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Discrimination in the Workplace in Arkansas Catches Federal Agency’s Eye

A disturbing case of discrimination in the workplace in Arkansas has made national news as the Equal Employment Opportunity Commission files a lawsuit against one of the country’s largest retailers:  Walmart. The agency is alleging that the company discriminated against a pregnant woman, failing to give her the concessions at work that she was entitled to under the law. Of course, a spokesperson from Walmart has denied that claim and issued a blanket statement that the rights of all its employees are paramount. But with Walmart’s seemingly checkered Civil Liberty’s record and history of antidiscrimination lawsuits and settlements, it’s hard for that statement to stand on its own.

Discriminating Against Pregnant Women is Illegal

The suit was filed after the Equal Employment Opportunity Commission (EEOC) investigated the claims of a woman who worked for Walmart in 2015. Under the federal Americans with Disabilities Act and the Pregnancy Discrimination Act employers must give pregnant workers the same concessions they would a worker who is somehow disabled.

This means that employers must provide sufficient modification to the job expectations and duties assigned to pregnant workers that the individuals can accomplish the tasks assigned to them. The practice is similar to assigning modified duty or “light duty” to an individual who is injured at work.

The EEOC is claiming that in the case of this pregnant individual, Walmart did not do that. In fact, court documents show that not only did the victim not receive modified duties but she had to cut her hours, lost her benefits, and was forced to take unpaid leave.

The lawsuit also includes other women who were employed at the same Walmart warehouse facility between 2014 and 2017.

You Don’t Have to Take Discrimination in the Workplace in Arkansas Anymore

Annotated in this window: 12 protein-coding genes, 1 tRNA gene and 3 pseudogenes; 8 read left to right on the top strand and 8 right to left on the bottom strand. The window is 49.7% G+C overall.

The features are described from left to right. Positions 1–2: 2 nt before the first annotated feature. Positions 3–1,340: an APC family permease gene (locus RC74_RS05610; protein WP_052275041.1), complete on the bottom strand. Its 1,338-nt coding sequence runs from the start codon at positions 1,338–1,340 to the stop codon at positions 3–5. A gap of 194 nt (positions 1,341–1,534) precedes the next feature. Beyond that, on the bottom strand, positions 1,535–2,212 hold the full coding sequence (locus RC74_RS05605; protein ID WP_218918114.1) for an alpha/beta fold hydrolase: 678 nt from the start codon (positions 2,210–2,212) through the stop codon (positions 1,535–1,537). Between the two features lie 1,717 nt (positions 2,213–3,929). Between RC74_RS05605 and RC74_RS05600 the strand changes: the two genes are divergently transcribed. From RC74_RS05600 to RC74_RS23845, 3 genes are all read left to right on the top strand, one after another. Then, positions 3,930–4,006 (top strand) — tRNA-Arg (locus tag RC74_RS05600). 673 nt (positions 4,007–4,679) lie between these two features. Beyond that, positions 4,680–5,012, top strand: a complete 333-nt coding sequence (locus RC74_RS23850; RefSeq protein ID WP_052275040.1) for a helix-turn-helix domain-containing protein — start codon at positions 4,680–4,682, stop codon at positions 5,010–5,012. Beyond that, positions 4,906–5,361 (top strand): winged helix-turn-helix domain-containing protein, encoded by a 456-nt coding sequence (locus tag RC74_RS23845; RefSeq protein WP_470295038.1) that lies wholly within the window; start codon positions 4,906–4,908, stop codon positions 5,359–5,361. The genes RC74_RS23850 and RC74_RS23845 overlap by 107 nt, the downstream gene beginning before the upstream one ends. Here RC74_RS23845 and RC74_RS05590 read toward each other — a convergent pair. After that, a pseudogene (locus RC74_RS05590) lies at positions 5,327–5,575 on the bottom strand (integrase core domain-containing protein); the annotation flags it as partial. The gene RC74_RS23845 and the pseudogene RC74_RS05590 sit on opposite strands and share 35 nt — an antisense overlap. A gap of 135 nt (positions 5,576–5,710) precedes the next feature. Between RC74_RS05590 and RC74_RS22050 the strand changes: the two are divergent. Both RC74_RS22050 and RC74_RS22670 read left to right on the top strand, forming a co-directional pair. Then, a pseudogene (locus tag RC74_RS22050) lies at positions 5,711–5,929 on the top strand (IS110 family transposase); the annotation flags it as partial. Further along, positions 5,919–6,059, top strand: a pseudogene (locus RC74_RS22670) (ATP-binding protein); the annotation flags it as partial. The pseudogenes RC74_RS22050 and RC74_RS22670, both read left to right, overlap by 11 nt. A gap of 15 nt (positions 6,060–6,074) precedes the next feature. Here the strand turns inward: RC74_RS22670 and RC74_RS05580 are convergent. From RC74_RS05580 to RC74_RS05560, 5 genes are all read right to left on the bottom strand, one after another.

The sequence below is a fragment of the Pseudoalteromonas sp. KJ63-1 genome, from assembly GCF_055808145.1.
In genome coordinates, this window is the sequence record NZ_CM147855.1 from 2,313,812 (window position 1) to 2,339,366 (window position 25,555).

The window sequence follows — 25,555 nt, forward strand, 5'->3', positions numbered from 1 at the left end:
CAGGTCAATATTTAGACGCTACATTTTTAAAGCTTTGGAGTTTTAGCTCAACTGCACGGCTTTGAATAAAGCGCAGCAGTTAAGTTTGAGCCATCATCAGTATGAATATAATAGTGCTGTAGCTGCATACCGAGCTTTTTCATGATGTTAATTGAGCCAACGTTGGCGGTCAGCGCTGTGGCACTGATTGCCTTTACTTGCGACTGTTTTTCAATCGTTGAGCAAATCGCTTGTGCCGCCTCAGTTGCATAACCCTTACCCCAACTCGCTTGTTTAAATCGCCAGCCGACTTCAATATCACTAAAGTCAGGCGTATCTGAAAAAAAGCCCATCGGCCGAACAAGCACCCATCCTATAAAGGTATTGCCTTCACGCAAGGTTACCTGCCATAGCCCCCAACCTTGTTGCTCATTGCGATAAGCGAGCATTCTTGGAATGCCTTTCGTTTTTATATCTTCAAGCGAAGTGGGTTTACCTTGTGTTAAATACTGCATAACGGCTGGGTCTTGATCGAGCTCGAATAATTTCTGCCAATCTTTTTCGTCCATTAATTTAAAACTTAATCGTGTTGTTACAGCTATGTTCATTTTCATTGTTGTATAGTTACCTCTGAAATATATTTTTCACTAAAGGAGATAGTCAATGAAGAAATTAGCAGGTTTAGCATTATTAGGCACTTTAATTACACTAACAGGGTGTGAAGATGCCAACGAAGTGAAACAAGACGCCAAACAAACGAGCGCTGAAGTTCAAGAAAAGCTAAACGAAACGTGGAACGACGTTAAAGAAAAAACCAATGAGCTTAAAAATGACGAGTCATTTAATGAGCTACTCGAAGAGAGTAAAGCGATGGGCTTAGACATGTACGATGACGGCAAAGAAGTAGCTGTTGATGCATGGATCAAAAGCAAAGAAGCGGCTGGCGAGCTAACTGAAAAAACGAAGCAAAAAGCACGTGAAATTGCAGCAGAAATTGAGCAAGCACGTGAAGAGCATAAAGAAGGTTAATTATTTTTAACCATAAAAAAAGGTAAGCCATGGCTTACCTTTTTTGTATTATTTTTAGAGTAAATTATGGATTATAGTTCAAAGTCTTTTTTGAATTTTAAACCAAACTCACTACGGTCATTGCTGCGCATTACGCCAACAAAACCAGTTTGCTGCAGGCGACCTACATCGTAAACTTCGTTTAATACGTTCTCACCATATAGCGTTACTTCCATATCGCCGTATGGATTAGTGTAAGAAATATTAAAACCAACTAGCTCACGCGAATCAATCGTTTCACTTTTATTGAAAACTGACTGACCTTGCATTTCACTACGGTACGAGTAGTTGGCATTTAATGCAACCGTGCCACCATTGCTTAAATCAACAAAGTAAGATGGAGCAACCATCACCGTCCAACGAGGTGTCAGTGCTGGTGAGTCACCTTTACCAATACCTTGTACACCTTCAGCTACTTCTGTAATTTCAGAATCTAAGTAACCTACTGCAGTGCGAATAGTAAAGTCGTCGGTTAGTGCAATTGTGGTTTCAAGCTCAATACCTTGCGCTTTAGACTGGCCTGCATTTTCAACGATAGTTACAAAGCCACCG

It’s getting harder and harder for employers to discriminate against workers in Arkansas for a number of reasons.

  • There are more federal, state, and local statues against discrimination than ever before.
  • More people know about these laws and that their rights are protected under them.
  • It’s more acceptable to “blow the whistle” than it was just ten years ago.

Indeed, there are several laws which not only safeguard your right to work without discriminatory practices based on factors such as gender, age, country of origin, and race, but there are laws specifically crafted to protect victims against retaliation from employers who have allegedly discriminated against them.

These laws include:

  • The Americans with Disabilities Act (ADA)
  • The Equal Pay Act of 1964
  • The Civil Rights Act of 1964
  • The Age Discrimination in Employment Act of 1967 (ADEA)
  • The Civil Rights Act of 1991

Your right to work is also protected at the state level under The Arkansas Civil Rights Act of 1993.

What to Do If You’ve Been Discriminated Against

You have the right to work freely in Arkansas without fear of being discriminated against. If your current, past, or potential employer has acted in a way to exclude you from working or has retaliated in any way against you after reporting misconduct or making a complaint, you may have the basis for a workplace discrimination lawsuit in Arkansas court.

Protecting your legal rights by preserving evidence is important.   If you think you have been the victim of discrimination or retaliation, don’t wait to talk with an experienced workplace discrimination lawyer.   You need a lawyer with experience in employment law on your side to advocate for you.

Contact the Pfeifer Law Firm today to schedule your free consultation with an experienced employment law attorney in Arkansas. We can help you get the compensation you deserve for having your Civil Rights infringed upon by unfair employers. Call 501-374-4440 right now.

 

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